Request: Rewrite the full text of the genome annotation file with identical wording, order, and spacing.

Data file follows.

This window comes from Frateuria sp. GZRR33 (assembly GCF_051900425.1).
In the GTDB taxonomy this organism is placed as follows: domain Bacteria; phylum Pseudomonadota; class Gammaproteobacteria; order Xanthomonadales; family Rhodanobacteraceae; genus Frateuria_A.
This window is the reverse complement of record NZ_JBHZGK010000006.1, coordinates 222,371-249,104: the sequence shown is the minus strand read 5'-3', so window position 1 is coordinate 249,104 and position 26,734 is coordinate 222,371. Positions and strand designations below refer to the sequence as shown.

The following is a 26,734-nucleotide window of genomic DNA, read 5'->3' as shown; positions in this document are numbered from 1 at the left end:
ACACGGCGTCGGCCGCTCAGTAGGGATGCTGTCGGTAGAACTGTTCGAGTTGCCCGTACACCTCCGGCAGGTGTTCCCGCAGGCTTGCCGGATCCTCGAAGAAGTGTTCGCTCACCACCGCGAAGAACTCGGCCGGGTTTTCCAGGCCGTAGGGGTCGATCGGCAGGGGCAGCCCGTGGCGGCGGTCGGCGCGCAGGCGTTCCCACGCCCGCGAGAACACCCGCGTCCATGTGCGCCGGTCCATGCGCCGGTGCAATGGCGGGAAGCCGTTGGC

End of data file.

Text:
This window comes from Frateuria sp. GZRR33 (assembly GCF_051900425.1).
In the GTDB taxonomy this organism is placed as follows: domain Bacteria; phylum Pseudomonadota; class Gammaproteobacteria; order Xanthomonadales; family Rhodanobacteraceae; genus Frateuria_A.
This window is the reverse complement of record NZ_JBHZGK010000006.1, coordinates 222,371-249,104: the sequence shown is the minus strand read 5'-3', so window position 1 is coordinate 249,104 and position 26,734 is coordinate 222,371. Positions and strand designations below refer to the sequence as shown.

The following is a 26,734-nucleotide window of genomic DNA, read 5'->3' as shown; positions in this document are numbered from 1 at the left end:
ACACGGCGTCGGCCGCTCAGTAGGGATGCTGTCGGTAGAACTGTTCGAGTTGCCCGTACACCTCCGGCAGGTGTTCCCGCAGGCTTGCCGGATCCTCGAAGAAGTGTTCGCTCACCACCGCGAAGAACTCGGCCGGGTTTTCCAGGCCGTAGGGGTCGATCGGCAGGGGCAGCCCGTGGCGGCGGTCGGCGCGCAGGCGTTCCCACGCCCGCGAGAACACCCGCGTCCATGTGCGCCGGTCCATGCGCCGGTGCAATGGCGGGAAGCCGTTGGC